Economic, Social and Political Globalization and Terrorism

By Lutz, Brenda J.; Lutz, James M. | The Journal of Social, Political, and Economic Studies, Summer 2014 | Go to article overview

Economic, Social and Political Globalization and Terrorism


Lutz, Brenda J., Lutz, James M., The Journal of Social, Political, and Economic Studies


Terrorism is a phenomenon that has spread to all parts of the world in the last part of the twentieth and the beginning of the twenty- first century. Sub-Saharan Africa has been no exception to this trend as the region has suffered from both domestic and international terrorist actions. While it is abundantly clear that there is no single cause of terrorism, it is possible that increasing globalization and modernization have been a factor that has contributed to outbreaks of terrorist attacks. If such is the case, then higher levels of terrorism would be associated with higher levels of globalization. The following analysis will focus on various indices of globalization and their relationship to incidents of terrorism in sub-Saharan Africa.

Globalization

Globalization is a complex process, one that has been defined in a sometimes bewildering variety of ways. There is, however, some general agreement that in the economic sphere it involves "the widening, deepening, and speeding up of international connectedness" (McGrew 2011: 275). Globalization, however, goes beyond simple increases in economic interactions to include cultural, military, political and social aspects (McGrew 2011: 277).

There are a number of factors that can contribute to increased levels of globalization. For example, recent increases have resulted from a conjunction of technological, political, and economic circumstances (Castells 2000: 104). Globalization, moreover, involves the movement of goods, services, people, ideas, and cultures across space (Held et al 1999: 16). Frequently, one of the consequences of the movements of these ideas and materials is that socially dissimilar groups will be brought into closer physical proximity to each other (Lia 2005: 23).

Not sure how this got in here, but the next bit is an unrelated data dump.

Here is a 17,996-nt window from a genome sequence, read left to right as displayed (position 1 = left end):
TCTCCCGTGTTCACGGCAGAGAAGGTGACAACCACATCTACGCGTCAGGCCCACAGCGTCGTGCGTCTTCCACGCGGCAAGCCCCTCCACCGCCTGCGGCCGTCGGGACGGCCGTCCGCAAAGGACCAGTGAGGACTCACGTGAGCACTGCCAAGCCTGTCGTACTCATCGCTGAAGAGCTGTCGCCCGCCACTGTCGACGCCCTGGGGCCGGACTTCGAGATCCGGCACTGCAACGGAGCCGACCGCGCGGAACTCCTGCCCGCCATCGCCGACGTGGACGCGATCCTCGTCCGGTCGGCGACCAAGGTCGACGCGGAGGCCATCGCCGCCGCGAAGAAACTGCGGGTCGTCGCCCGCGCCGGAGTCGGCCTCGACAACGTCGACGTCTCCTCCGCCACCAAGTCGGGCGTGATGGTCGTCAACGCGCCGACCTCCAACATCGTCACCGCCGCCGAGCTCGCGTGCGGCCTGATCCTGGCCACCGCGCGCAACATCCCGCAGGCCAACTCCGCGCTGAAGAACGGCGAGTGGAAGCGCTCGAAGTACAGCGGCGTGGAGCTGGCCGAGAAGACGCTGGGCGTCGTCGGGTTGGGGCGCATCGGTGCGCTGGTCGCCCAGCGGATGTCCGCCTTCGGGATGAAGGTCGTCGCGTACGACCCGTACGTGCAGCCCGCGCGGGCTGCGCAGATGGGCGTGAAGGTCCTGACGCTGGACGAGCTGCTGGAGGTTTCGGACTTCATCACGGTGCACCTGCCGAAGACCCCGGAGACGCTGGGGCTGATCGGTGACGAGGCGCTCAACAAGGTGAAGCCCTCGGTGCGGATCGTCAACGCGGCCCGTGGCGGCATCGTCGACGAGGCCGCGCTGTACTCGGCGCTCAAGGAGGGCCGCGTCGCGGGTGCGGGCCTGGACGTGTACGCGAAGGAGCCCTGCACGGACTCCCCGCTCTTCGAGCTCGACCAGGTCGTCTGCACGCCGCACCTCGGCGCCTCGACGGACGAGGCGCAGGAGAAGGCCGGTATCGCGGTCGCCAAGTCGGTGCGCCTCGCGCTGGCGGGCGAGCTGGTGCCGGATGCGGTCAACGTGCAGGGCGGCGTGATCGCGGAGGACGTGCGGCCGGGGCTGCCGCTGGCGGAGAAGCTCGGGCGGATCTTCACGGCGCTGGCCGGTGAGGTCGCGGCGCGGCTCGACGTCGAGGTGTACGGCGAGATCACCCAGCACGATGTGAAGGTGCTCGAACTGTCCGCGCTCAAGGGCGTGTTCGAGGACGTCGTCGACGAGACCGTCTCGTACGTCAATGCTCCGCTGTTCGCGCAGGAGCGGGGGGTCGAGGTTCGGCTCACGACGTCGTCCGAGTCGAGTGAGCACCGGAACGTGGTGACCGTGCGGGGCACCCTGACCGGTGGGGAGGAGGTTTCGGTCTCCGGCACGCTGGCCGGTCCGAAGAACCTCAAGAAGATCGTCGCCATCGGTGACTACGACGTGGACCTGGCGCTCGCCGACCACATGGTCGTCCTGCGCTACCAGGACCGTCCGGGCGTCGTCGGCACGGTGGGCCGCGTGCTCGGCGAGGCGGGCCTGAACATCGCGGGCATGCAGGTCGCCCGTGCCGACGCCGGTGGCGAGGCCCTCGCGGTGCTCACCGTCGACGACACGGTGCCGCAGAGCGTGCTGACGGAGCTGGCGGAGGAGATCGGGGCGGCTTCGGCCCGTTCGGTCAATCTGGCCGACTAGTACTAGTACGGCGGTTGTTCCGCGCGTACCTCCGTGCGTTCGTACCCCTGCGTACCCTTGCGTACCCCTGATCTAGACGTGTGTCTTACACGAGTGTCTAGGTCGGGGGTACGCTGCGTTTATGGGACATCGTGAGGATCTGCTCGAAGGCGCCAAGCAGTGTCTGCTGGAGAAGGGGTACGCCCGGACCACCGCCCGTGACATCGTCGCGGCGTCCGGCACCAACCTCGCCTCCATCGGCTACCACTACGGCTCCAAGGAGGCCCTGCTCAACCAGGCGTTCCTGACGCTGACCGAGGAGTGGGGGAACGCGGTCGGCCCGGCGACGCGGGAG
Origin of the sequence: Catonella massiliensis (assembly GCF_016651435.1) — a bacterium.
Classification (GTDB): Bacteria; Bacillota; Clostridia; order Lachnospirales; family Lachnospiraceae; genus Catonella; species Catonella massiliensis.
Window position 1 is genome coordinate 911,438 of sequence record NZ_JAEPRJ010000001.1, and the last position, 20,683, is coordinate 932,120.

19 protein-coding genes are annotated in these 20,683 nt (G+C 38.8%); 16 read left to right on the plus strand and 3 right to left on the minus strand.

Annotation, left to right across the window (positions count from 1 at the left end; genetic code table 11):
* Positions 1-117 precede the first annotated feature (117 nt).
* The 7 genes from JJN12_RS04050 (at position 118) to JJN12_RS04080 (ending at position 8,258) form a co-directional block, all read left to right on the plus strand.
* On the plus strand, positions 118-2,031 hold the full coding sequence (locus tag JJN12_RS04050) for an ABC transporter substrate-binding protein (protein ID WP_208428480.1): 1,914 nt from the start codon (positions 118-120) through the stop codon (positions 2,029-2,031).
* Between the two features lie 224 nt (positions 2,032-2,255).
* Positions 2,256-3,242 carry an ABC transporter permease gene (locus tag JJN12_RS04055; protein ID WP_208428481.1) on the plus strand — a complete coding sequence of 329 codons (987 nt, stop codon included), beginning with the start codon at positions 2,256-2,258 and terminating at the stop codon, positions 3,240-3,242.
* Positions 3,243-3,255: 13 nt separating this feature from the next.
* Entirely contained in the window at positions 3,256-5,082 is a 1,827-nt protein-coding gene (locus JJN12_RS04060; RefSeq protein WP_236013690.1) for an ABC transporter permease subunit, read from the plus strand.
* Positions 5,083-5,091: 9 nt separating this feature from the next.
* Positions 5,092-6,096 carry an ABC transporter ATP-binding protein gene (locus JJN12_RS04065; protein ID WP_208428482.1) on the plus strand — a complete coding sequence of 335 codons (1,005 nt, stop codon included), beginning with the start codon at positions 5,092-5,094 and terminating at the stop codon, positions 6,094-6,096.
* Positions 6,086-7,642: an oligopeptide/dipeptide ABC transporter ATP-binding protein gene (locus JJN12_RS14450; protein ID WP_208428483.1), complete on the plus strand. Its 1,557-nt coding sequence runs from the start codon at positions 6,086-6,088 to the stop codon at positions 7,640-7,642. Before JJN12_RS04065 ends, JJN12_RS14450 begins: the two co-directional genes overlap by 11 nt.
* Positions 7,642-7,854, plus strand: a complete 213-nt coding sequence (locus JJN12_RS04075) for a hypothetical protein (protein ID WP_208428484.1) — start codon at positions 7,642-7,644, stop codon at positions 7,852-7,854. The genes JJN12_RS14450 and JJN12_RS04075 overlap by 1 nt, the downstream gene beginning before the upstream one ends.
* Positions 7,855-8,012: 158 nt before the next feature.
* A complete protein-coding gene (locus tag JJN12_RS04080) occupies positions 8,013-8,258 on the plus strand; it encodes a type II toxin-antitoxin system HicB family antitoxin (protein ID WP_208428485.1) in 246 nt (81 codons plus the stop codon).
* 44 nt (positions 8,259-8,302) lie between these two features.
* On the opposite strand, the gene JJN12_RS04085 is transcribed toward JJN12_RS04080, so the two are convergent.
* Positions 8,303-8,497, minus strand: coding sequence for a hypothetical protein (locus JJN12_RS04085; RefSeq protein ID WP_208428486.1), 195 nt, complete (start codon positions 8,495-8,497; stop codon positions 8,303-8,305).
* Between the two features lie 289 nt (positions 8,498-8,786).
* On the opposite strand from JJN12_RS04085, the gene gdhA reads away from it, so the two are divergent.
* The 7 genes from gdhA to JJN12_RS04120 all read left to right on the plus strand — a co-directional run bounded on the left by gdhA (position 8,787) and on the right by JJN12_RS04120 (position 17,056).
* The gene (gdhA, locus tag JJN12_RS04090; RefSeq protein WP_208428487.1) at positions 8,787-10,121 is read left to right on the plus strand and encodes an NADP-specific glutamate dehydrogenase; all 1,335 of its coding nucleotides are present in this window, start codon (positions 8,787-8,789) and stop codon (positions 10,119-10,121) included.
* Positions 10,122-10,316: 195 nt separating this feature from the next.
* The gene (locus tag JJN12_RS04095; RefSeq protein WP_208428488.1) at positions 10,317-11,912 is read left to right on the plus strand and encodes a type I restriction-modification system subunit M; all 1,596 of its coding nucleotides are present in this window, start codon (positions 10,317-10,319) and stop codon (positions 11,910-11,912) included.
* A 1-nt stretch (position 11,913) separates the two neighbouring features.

It seems to be quite likely that globalization has been linked to political difficulties in a number of countries. Economic globalization can generate stresses for local societies and economies. The level of inequality present in societies will increase, moreover, as they adapt to external actors, competition in the global economy, and other changes in their situations. The spread of market capitalism that has been associated with globalization in the 19th and 20th centuries has undermined the structure of local economies (Clausen 2010; Mousseau 2002/2003; Nieman 2011). Traditional economic systems, although frequently distinguished by high levels of inequality, also have expectations of reciprocity that include obligations on the part of the well-to-do and the less well-to-do. More modern economic practices can undermine the reciprocity elements while not reducing the inequality, thus increasing societal tensions. Under these circumstances, even though globalization often generates economic growth and increased wealth at a societal or national level, some groups will benefit and other groups will suffer. Greater economic interactions with the outside world can also lead to greater anxiety about the social and cultural changes that come with economic adaptations (Margalit 2012: 485).

Groups that are disadvantaged by the changes that come with globalization may naturally oppose the leaders, groups, or political systems that are associated with these changes. This opposition may take acceptable forms through existing political channels, but it can also take more violent forms if the disadvantaged groups cannot gain satisfaction by peaceful means. Ironically, the violent opposition can in turn weaken governments and make it more difficult for them to manage the changes that are occurring or to meet the resulting challenges (Clausen 2010; Zimmermann 2011: 154). This type of situation can result in a vicious circle of unrest and challenges that continue to reduce the capacities of government, inducing political decay instead of political development (Huntington 1965). The actions of foreign governments and international organizations in conjunction with failures by local political elites has led to state weakness in African countries/ This sets the stage for terrorist outbreaks (Hailu 2010: 42-3). …

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